I can't be responsible for any bumps and bruises you might get from trying something new. Then again, nobody learned how to ride a bike without training wheels without getting a few scrapes along the way either.

UPDATE: This post is fairly old (written during 5th edition) and we're into the new edition now. It's still fun to look back sometimes.

Ron, From the WarpIf you've got any questions about something in this post, shoot me a comment and I'll be glad to answer. Make sure to share your hobby tips and thoughts in the comments below!


  1. While I like a board that uses smaller, non-area terrain pieces, that can be clustered together to make a "piece of area terrain."
    However, I can see the value of well defined pieces of area terrain when you play in tournaments. The clearly defined borders means there is no guess work.
    Like most things in this game, there is a time and place for everything.

  2. Ron, its actually a good point as all our terrain is based clearly defining "what is area terrain" I think as long as you have the conversation about anything not clearly defined before the game it can work freely.

  3. I'm with you, Ron. Though I wonder about GW and I seem to recall reading somewhere that they play their Battle Report games, take notes and then "stage" the photos later. Makes sense, since I find that my BR pictures are either really terrible or taking them slows down the game so much that I never have any pictures after the 3rd turn.

    I've talked about terrain extensively with my game mates as it's a topic I find underrepresented. Like...we tend to gloss over terrain to keep it simple (and easy to remember what's what) but I think it would be very cool to try and detail the terrain in the same way we detail up our army lists.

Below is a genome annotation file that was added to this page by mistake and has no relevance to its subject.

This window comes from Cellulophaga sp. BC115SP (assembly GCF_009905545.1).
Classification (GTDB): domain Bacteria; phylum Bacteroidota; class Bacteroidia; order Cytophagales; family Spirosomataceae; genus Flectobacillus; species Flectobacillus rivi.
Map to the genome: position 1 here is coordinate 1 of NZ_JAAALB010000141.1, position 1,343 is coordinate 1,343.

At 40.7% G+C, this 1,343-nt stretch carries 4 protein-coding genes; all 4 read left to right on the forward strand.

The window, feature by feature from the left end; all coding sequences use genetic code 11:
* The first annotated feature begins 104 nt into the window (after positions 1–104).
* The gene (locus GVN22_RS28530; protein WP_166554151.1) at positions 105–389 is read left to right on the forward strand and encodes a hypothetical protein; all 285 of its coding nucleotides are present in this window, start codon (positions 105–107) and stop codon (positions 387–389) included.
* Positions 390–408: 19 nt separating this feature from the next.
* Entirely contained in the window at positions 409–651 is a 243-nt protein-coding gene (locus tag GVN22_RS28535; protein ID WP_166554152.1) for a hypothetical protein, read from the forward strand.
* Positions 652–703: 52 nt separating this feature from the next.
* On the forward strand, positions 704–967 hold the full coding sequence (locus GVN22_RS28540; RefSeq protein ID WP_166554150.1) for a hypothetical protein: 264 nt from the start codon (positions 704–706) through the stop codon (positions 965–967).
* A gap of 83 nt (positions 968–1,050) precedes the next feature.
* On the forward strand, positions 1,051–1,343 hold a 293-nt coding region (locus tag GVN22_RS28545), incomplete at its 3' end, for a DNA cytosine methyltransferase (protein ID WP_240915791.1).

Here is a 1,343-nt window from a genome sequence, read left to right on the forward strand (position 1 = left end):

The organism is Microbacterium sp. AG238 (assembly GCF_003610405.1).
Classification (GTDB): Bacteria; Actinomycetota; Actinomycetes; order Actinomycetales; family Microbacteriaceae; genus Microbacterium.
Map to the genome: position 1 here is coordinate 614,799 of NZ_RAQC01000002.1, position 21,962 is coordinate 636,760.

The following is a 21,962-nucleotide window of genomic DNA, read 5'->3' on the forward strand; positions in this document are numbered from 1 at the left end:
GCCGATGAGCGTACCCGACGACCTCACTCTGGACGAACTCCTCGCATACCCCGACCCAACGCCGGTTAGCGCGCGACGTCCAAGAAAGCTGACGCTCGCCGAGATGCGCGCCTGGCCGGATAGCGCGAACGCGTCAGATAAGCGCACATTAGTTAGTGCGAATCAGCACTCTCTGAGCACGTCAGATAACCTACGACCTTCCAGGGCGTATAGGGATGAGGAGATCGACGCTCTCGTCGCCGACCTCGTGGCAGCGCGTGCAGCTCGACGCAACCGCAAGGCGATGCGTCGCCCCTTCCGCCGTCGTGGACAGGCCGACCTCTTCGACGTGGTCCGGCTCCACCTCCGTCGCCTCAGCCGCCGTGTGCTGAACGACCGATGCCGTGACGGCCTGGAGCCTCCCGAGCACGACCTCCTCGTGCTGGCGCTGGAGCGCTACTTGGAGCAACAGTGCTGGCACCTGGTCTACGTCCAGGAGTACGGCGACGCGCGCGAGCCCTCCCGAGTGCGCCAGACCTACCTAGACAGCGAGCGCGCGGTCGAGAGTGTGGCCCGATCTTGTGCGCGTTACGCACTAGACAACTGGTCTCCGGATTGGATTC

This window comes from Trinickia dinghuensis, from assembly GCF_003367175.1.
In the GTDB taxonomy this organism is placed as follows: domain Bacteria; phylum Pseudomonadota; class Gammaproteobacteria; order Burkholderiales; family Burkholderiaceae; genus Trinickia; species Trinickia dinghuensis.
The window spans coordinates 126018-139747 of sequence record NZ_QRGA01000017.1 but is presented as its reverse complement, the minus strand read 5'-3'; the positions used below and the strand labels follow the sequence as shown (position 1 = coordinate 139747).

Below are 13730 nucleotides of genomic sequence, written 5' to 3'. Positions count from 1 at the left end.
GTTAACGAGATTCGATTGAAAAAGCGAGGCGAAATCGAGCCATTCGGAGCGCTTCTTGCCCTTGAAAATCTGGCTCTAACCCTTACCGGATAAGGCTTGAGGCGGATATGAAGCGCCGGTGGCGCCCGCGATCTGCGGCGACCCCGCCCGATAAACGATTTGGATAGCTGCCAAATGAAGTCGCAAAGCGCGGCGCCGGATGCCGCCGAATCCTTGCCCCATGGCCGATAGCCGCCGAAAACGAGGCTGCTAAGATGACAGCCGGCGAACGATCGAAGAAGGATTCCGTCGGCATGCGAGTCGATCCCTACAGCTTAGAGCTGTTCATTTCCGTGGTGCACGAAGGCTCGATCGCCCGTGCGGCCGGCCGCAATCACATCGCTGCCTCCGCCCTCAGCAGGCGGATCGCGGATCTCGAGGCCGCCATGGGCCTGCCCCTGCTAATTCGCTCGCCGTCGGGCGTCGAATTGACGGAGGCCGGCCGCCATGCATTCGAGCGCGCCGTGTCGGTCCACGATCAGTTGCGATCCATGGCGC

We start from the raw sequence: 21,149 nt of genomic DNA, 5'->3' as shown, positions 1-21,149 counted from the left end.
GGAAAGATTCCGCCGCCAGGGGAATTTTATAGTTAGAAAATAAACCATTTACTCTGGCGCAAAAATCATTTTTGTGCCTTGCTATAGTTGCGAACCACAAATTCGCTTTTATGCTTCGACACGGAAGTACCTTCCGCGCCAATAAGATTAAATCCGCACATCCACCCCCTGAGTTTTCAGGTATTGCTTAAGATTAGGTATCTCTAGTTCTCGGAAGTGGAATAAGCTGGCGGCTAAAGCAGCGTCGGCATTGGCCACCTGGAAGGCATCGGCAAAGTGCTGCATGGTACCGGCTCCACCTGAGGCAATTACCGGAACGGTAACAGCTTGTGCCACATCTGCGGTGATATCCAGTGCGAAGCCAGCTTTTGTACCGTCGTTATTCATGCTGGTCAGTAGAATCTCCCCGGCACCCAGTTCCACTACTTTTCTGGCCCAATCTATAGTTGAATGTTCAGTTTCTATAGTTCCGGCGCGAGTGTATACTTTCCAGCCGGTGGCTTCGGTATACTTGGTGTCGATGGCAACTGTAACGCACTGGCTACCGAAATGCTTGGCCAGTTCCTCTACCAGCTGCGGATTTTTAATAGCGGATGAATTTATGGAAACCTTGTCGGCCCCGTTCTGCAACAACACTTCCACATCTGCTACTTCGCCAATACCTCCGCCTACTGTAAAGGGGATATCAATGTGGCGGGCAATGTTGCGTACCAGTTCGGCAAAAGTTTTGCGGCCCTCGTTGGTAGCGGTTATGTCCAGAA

Something more for me to ponder!

  4. I agree about either clustering them together or having a defined piece. You for sure have to know the boundary. Things like Ymargl Genestealers or whatever they are called have to pop in in defined terrain or they lose models

  5. Great point Ron and something that has come up for me a couple times. The nice thing about the trees like you have above is that they can use the "outside of the bases" method. Simply draw a straight line from the outside edge of two trees to make the area for the area terrain. It looks better and only takes a second more than having those ugly forest bases.

  6. Dunno. We play on hexagons, so the unit is either in the hex or it ain't.

  7. I agree that terrain looks better when it is not "area Terrain"- and I think you have hit on a deeper issue here- mainly what type of player your opponent is. I mean common sense should be the rule of law, but I find that - in the Warhammer games at least- players tend to be very up tight about things, to the point of being smug and elitist, and will exploit any advantage they can.... so I try and have it so there is no doubt what is and is not area terrain, unless playing against a friend or opponent I know well and who won't mind.